Rich but vanishing indigenous art

ESSENCE - The Freeman

It was only two years ago that I heard her name. I first encountered her in Kara David's documentary film where the host had her personal experience by being tattooed. Early this year, I met a friend Yumz from Marco Polo Plaza Cebu that she had her wrist tattooed. And from an award-winning Cebuano film director Remton Zuasola when he showed me his arm with the tattoo and the thorn that was used for the tattooing and as if announcing to the whole world that he had accomplished an item from his bucket list. They all have been tattooed by Whang Od. And from then on, my curiosity grew as to how come they considered it as great accomplishment. There must be something different from their experiences.

And just weeks ago, the call was made for Mambabatok Apo Whang Od to be declared as a National Artist. The said call has been brewing over the internet. And to be considered is in itself a rare opportunity for a patroness of the art.

Tattooing at present is highly commercialized and in fact conducted in malls using the latest and more advanced equipment. Though for some it is perceived just for fashion statement or plainly a trend. And sadly for others, this thing is very much associated with those offenders-the prisoners in jails.

But the tattooing in Buscalan, Kalinga Province is merely using a thorn, bamboo stick and soot as tools-and almost a century's worth of experience. The process is a painful ordeal however once it is done everything can be a fulfilling and memorable one.

In essence, specifically getting a batek is a spiritual experience. Thus, those who have experienced it; they savored the moment, no matter how painful or uncomfortable it was.

In ancient times, tattooing used to be a sacred rite and tattoos were given only to the bravest men of the tribe.  Women also received their tattoos as a rite of passage. Tattoos were considered part of their clothing. Men considered women attractive. Men were considered handsome. They were brave warriors.

To them in the past, it is a sacred thing that can be passed on from generation to generation. When they die, they will leave their accessories but never their tattoos. But it is different now because it already with almost no significant meaning or just an ordinary body decoration.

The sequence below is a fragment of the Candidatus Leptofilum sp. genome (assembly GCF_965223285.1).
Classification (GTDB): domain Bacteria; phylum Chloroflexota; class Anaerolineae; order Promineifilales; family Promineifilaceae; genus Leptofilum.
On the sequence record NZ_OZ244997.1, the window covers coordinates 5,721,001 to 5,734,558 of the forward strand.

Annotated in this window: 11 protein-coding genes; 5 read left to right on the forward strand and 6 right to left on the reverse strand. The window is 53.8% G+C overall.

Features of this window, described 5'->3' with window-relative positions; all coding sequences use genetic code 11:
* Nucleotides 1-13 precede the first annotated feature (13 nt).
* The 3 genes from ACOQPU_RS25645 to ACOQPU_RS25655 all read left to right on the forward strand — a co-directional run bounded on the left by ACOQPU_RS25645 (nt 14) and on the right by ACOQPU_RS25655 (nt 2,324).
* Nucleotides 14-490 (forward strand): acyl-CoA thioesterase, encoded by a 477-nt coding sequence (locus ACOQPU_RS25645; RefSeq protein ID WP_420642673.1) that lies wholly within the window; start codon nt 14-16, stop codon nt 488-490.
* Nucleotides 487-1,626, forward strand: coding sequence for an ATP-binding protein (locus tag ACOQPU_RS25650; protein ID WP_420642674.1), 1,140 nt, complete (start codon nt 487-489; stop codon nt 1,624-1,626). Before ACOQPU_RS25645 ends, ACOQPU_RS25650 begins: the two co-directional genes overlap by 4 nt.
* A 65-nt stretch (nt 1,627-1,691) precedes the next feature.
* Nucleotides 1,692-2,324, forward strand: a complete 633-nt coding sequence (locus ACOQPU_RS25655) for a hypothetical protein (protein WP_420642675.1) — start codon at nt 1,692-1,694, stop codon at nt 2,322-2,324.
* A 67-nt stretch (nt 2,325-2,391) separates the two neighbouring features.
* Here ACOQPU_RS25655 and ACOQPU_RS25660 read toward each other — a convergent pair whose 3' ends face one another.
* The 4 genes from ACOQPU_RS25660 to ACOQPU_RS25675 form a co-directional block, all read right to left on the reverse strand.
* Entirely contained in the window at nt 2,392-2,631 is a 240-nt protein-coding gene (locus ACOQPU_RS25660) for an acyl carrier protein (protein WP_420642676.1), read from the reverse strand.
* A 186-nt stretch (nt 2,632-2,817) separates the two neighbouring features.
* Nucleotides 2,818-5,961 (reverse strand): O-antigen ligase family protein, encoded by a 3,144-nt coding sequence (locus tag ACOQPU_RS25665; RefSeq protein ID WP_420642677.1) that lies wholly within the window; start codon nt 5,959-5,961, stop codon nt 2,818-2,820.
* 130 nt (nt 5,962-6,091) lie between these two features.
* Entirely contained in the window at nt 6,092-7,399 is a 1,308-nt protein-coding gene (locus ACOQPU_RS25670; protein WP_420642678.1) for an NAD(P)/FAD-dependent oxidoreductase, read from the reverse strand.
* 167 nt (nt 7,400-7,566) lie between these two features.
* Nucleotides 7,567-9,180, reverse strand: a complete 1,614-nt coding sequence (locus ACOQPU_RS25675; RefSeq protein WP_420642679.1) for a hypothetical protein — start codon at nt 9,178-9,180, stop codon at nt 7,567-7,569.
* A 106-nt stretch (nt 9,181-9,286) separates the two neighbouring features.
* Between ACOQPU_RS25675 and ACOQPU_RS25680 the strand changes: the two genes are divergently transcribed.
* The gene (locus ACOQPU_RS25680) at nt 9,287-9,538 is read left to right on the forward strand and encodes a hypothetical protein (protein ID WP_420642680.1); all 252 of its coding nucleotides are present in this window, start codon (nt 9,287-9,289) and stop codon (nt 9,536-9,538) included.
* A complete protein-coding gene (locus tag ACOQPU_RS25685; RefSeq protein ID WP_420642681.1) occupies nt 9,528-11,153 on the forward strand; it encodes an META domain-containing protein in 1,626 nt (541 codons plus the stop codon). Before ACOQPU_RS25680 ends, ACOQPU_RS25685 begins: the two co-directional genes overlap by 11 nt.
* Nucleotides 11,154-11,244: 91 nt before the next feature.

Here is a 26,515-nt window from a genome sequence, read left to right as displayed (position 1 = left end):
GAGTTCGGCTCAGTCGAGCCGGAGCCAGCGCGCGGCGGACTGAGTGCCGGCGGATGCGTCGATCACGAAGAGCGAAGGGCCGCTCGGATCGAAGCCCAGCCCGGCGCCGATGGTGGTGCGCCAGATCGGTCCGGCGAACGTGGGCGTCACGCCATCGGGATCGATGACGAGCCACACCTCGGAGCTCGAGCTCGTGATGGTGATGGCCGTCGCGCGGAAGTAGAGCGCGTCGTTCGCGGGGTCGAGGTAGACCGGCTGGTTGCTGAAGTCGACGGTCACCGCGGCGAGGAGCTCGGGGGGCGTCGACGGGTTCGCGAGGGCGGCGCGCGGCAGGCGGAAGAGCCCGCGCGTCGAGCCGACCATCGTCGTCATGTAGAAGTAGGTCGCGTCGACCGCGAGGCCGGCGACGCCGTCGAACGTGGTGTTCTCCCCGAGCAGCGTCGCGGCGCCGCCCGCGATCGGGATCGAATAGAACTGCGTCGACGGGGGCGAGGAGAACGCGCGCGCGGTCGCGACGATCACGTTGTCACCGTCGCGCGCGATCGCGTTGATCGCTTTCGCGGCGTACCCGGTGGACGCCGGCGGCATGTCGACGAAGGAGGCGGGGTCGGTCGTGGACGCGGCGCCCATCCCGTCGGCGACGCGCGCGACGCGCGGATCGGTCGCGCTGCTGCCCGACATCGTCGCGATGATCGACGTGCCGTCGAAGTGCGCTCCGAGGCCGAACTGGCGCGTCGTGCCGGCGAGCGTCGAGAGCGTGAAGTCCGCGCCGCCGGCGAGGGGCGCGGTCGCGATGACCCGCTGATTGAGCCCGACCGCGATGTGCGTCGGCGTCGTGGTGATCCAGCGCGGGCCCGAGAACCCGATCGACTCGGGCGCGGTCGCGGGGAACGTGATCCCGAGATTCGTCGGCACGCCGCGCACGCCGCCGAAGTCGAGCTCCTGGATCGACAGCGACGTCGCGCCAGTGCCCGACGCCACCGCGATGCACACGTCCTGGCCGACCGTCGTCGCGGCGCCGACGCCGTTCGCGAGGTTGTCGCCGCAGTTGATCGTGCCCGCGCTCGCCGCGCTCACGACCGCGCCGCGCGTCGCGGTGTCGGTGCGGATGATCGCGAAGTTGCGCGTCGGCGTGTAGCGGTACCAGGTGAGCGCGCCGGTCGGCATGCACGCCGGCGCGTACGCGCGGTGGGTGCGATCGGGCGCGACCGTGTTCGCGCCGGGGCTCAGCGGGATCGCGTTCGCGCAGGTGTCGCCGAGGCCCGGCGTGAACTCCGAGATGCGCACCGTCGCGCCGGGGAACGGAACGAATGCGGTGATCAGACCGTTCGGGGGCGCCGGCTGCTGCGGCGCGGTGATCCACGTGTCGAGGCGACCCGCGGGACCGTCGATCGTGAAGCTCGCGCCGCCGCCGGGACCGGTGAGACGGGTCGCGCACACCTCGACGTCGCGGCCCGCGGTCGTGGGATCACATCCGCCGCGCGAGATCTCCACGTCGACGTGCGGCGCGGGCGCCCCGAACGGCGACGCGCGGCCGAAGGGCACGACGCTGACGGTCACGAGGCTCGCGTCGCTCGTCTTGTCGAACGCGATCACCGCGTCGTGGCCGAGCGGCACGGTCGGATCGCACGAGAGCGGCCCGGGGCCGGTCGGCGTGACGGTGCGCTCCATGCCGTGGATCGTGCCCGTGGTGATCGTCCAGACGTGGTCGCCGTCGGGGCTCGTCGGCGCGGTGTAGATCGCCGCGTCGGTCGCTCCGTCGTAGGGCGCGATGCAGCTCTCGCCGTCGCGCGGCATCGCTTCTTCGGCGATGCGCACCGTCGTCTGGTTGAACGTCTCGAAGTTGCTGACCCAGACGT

As a tattoo artist, Whang Od is a living treasure, and she and other artisans of the mountain-dwelling civilizations deserve to be inscribed in perpetuity in Philippine history. It is sad that few people could propagate the art like she does. Also sad that few people understand the significance of these tattoo designs.

It is an art form that we can truly claim ours. And for Whang Od this is a legacy that she can leave to this generation and hopefully this generation shall recognize her feat as this brings pride to our unique culture.

The indigenous way has been practiced long, long time ago by our ancestors. But their number is dramatically decreasing and the new generation has not anymore finding it relevant to the present time. Long before when each village had a tattoo artist but now only one artist is left in every tribe.

Whang Od has taught her niece Grace the art of tattooing a few years ago but is unsure of whether Grace will continue the tradition. Training her in the art of tattooing is with the hope that she would really bring this cultural practice to the next generation. Whang Od's time on earth is very limited. She's 95. And she would later see her Master Artist.

Recognizing Whang Od as a patroness of the art is a recognition of the rich culture of this northern part of our country. Through this credit, we have put our history in a position where it should be. A place where we value our own identity.












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